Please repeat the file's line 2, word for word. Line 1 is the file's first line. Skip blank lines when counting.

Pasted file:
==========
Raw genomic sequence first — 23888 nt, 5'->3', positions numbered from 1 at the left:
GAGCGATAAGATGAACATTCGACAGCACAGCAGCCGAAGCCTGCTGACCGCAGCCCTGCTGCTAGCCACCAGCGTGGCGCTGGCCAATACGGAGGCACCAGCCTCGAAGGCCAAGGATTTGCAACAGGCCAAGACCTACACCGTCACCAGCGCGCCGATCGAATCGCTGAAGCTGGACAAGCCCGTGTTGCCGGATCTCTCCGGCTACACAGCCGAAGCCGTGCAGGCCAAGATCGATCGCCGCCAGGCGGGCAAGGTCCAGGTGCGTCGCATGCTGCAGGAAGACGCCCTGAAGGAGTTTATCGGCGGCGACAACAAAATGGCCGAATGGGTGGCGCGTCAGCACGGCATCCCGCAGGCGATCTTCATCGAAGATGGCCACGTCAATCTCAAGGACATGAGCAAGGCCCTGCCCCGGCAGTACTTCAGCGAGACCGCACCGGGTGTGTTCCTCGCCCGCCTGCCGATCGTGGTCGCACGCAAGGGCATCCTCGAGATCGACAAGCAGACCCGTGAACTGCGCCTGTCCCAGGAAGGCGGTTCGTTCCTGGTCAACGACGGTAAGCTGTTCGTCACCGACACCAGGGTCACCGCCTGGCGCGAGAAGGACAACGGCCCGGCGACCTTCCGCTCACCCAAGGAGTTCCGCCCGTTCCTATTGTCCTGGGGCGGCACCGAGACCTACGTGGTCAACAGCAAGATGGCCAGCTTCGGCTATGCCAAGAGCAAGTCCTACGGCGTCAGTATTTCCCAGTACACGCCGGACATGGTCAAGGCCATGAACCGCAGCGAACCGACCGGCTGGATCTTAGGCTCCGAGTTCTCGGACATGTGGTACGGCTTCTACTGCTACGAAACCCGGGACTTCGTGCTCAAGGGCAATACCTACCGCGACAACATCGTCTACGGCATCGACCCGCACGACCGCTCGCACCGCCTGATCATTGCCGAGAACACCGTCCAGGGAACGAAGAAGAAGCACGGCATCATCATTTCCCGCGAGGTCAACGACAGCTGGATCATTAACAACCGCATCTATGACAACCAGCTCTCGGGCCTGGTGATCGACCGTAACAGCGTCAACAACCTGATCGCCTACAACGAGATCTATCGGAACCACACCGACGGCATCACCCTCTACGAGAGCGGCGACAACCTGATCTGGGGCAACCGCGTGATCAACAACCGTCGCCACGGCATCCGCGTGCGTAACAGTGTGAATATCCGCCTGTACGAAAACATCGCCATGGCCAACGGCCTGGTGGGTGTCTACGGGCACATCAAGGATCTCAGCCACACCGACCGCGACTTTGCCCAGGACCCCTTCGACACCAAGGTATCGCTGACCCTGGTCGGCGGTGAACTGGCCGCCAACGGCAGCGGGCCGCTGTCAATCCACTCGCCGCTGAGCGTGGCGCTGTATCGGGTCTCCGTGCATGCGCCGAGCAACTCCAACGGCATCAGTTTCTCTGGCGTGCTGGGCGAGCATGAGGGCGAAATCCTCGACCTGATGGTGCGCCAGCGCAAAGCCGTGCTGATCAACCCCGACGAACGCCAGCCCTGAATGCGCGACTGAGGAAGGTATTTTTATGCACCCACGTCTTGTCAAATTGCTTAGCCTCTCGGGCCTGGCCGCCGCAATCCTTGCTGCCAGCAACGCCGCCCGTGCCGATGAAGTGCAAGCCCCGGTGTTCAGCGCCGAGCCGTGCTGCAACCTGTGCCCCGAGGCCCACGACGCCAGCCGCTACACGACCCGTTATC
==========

GAGCGATAAGATGAACATTCGACAGCACAGCAGCCGAAGCCTGCTGACCGCAGCCCTGCTGCTAGCCACCAGCGTGGCGCTGGCCAATACGGAGGCACCAGCCTCGAAGGCCAAGGATTTGCAACAGGCCAAGACCTACACCGTCACCAGCGCGCCGATCGAATCGCTGAAGCTGGACAAGCCCGTGTTGCCGGATCTCTCCGGCTACACAGCCGAAGCCGTGCAGGCCAAGATCGATCGCCGCCAGGCGGGCAAGGTCCAGGTGCGTCGCATGCTGCAGGAAGACGCCCTGAAGGAGTTTATCGGCGGCGACAACAAAATGGCCGAATGGGTGGCGCGTCAGCACGGCATCCCGCAGGCGATCTTCATCGAAGATGGCCACGTCAATCTCAAGGACATGAGCAAGGCCCTGCCCCGGCAGTACTTCAGCGAGACCGCACCGGGTGTGTTCCTCGCCCGCCTGCCGATCGTGGTCGCACGCAAGGGCATCCTCGAGATCGACAAGCAGACCCGTGAACTGCGCCTGTCCCAGGAAGGCGGTTCGTTCCTGGTCAACGACGGTAAGCTGTTCGTCACCGACACCAGGGTCACCGCCTGGCGCGAGAAGGACAACGGCCCGGCGACCTTCCGCTCACCCAAGGAGTTCCGCCCGTTCCTATTGTCCTGGGGCGGCACCGAGACCTACGTGGTCAACAGCAAGATGGCCAGCTTCGGCTATGCCAAGAGCAAGTCCTACGGCGTCAGTATTTCCCAGTACACGCCGGACATGGTCAAGGCCATGAACCGCAGCGAACCGACCGGCTGGATCTTAGGCTCCGAGTTCTCGGACATGTGGTACGGCTTCTACTGCTACGAAACCCGGGACTTCGTGCTCAAGGGCAATACCTACCGCGACAACATCGTCTACGGCATCGACCCGCACGACCGCTCGCACCGCCTGATCATTGCCGAGAACACCGTCCAGGGAACGAAGAAGAAGCACGGCATCATCATTTCCCGCGAGGTCAACGACAGCTGGATCATTAACAACCGCATCTATGACAACCAGCTCTCGGGCCTGGTGATCGACCGTAACAGCGTCAACAACCTGATCGCCTACAACGAGATCTATCGGAACCACACCGACGGCATCACCCTCTACGAGAGCGGCGACAACCTGATCTGGGGCAACCGCGTGATCAACAACCGTCGCCACGGCATCCGCGTGCGTAACAGTGTGAATATCCGCCTGTACGAAAACATCGCCATGGCCAACGGCCTGGTGGGTGTCTACGGGCACATCAAGGATCTCAGCCACACCGACCGCGACTTTGCCCAGGACCCCTTCGACACCAAGGTATCGCTGACCCTGGTCGGCGGTGAACTGGCCGCCAACGGCAGCGGGCCGCTGTCAATCCACTCGCCGCTGAGCGTGGCGCTGTATCGGGTCTCCGTGCATGCGCCGAGCAACTCCAACGGCATCAGTTTCTCTGGCGTGCTGGGCGAGCATGAGGGCGAAATCCTCGACCTGATGGTGCGCCAGCGCAAAGCCGTGCTGATCAACCCCGACGAACGCCAGCCCTGAATGCGCGACTGAGGAAGGTATTTTTATGCACCCACGTCTTGTCAAATTGCTTAGCCTCTCGGGCCTGGCCGCCGCAATCCTTGCTGCCAGCAACGCCGCCCGTGCCGATGAAGTGCAAGCCCCGGTGTTCAGCGCCGAGCCGTGCTGCAACCTGTGCCCCGAGGCCCACGACGCCAGCCGCTACACGACCCGTTATC